Tribal Government & News

Tribal offices remain closed on Tuesday, Sept. 15, as air quality begins to improve and health clinic re-opens

09.15.2020 Dean Rhodes Tribal government
Spirit Mountain emerged from behind a blanket of smoke and haze on Tuesday, Sept. 15, as the air quality in Grand Ronde started to improve. However, the Oregon Department of Environmental Quality says the air is still unhealthy and advises against outdoor activities for most people. (Photo by Dean Rhodes/Smoke Signals)

Tribal offices in Grand Ronde remained closed for the sixth work day in a row on Tuesday, Sept. 15, because of smoke from western Oregon wildfires still remaining in the air, General Manager David Fullerton announced Monday afternoon.

Fullerton said that Tribal facilities and maintenance staff would begin changing out air filters in Tribal buildings on Tuesday, Sept. 15, to ensure the safety of staff members when they return to work.

Grand Ronde had patches of blue sky and Spirit Mountain re-emerged from behind a week-long curtain of smoke and haze on Tuesday morning. The Oregon Department of Environmental Quality still registered Grand Ronde air as "very unhealthy" with a 257 pollutant rating, which is a decrease from the "hazardous" rating of 499 only 24 hours earlier.

A "very unhealthy" rating means everyone should reduce their outdoor activities and people with heart or lung disease, older adults, children and teens should avoid outdoor physical activities. Everyone else should avoid strenuous outdoor activities or keep physical activities brief.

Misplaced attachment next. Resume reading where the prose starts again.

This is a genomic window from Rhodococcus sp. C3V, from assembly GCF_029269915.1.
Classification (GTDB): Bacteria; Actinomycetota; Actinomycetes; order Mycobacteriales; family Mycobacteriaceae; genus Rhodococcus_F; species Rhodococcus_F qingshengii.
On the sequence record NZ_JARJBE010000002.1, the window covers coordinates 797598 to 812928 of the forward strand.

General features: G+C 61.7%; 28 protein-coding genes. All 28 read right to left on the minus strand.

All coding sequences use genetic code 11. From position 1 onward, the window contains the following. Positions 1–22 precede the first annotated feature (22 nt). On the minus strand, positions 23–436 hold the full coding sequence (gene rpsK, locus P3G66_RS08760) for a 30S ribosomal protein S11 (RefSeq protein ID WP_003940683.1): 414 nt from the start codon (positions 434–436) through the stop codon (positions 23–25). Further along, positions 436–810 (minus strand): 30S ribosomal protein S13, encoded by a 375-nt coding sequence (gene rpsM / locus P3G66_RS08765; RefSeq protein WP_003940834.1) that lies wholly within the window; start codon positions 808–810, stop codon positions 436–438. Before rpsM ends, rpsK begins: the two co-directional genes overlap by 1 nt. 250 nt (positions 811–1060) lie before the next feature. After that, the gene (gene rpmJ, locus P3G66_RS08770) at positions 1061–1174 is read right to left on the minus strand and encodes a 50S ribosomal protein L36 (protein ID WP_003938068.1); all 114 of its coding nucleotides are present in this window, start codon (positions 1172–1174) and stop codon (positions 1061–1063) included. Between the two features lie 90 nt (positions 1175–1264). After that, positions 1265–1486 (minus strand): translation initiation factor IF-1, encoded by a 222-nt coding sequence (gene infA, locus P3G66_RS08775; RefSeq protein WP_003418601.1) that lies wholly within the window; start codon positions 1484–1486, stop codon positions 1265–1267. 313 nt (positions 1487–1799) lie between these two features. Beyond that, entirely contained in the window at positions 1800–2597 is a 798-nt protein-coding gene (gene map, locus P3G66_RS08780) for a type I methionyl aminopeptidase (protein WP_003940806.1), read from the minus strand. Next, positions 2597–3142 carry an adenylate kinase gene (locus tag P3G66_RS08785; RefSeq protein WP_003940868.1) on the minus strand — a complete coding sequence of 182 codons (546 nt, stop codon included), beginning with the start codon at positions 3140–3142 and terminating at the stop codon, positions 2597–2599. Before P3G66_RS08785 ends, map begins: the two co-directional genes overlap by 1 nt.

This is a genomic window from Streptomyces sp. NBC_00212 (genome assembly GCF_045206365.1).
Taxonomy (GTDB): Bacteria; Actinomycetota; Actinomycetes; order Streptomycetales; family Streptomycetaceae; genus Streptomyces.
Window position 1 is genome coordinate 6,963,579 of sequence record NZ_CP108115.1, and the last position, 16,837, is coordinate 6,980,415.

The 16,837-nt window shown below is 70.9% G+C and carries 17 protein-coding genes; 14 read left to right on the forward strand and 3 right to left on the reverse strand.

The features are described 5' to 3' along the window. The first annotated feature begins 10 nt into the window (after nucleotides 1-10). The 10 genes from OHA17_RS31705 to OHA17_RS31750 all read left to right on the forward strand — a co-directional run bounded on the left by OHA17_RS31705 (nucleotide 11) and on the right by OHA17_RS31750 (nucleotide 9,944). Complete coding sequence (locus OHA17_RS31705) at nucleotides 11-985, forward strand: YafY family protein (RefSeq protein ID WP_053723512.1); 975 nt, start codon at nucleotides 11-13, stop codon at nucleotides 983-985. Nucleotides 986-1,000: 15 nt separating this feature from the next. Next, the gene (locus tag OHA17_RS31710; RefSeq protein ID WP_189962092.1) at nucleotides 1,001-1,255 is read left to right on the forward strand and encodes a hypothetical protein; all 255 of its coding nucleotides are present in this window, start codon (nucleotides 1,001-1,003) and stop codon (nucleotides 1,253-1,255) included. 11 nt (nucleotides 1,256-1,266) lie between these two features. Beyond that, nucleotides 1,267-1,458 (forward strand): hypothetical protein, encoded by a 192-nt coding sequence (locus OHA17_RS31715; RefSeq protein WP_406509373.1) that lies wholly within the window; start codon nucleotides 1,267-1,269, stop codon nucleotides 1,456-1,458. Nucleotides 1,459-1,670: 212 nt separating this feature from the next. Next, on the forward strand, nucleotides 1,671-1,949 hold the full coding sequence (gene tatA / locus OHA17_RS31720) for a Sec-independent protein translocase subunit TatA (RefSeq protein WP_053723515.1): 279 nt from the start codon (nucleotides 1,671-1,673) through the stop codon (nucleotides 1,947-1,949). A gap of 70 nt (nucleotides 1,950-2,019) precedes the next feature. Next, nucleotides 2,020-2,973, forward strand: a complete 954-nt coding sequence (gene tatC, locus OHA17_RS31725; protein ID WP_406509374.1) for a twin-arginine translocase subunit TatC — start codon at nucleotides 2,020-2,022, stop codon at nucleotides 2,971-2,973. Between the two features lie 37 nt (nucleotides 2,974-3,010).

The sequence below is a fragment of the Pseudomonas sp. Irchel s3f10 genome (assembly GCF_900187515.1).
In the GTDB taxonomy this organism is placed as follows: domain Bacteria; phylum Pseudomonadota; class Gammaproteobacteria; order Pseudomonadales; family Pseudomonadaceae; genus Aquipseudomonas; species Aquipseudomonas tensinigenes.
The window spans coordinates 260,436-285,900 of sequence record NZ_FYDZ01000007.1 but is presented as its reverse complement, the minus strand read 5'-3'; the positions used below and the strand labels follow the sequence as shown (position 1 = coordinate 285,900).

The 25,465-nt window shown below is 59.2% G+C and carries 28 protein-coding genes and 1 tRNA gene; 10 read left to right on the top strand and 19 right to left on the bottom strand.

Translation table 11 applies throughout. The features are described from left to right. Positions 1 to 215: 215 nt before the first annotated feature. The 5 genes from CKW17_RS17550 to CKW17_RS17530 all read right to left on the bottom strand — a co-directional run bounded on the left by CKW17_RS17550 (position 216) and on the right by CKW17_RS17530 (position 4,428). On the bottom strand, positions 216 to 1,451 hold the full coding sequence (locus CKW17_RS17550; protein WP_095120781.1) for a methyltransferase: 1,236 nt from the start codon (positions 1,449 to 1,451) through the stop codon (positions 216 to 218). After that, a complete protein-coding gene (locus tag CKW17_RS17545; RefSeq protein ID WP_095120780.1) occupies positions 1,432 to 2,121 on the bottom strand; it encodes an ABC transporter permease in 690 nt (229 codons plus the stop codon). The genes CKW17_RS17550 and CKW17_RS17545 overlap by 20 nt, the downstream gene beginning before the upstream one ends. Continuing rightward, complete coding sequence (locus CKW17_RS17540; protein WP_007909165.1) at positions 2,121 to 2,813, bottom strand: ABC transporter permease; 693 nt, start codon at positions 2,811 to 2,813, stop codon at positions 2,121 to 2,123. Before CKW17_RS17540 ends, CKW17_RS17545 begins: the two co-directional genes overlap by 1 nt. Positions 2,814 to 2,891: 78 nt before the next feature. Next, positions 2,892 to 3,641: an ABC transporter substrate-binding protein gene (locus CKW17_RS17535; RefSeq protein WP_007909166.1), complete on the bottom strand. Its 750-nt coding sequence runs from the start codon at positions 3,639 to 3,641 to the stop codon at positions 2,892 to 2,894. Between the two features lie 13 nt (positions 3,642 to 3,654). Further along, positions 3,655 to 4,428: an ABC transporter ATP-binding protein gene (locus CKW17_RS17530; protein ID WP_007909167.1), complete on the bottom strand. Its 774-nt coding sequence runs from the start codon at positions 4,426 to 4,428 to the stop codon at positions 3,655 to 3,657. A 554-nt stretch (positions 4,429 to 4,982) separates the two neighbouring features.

Meanwhile, all gates to the Reservation remained closed because of the continuing extreme fire danger in western Oregon.

Primary phone and Internet service for the Tribal government has been restored as of Monday, Sept. 14. On Tuesday, Sept. 8, it went down due to a disruption with Wave Broadband's connection through the coast range. The disruption affected all incoming e-mail, web and remote desktop functions. That, in turn, forced the Grand Ronde Health & Wellness Center to close since it could not receive calls and Pharmacy computers were inoperable.

Health Services Executive Director Kelly Rowe announced the complete re-opening of the Health & Wellness Center on Monday, Sept. 15, as well. "We will operate all day, barring any disruptions with phone and Internet services or issues arise with inside air quality," she said.

The Echo Mountain Fire started on the north side of Highway 18 near mile marker 7-8 and the Kimberling Fire is located on Highway 18 near mile marker 3-4 near Otis. Highway 18 remains closed for travel between Highway 101 and Grand Ronde with barricades erected on the highway just west of the Grand Ronde Road intersection.

The Tribe continues to host a fire camp on the Tribal campus for firefighters battling those two blazes in Lincoln County. Donations of travel-sized shampoo and conditioner, deodorant, baby powder, hand towels, protein bars, hard candy, jerky and baby wipes are being accepted for the firefighters. Donations can be dropped off at a donation box located in front of the Health & Wellness Center.

One bit of good news for the Grand Ronde area was announced on Friday, Sept. 11, when Grand Ronde Station re-opened after being closed for a deep cleaning on Aug. 27 after contact tracing found positive COVID-19 connections to the facility. "We would like to thank all of you who helped during the closure," General Manager Tim Jackson said in an e-mail.

The Saturday, Sept. 12, Tribal Council election also proceeded as planned. Voters were able to visit the Tribal Community Center, 9615 Grand Ronde Road, between 9 a.m. and 6 p.m. to cast their ballots in person.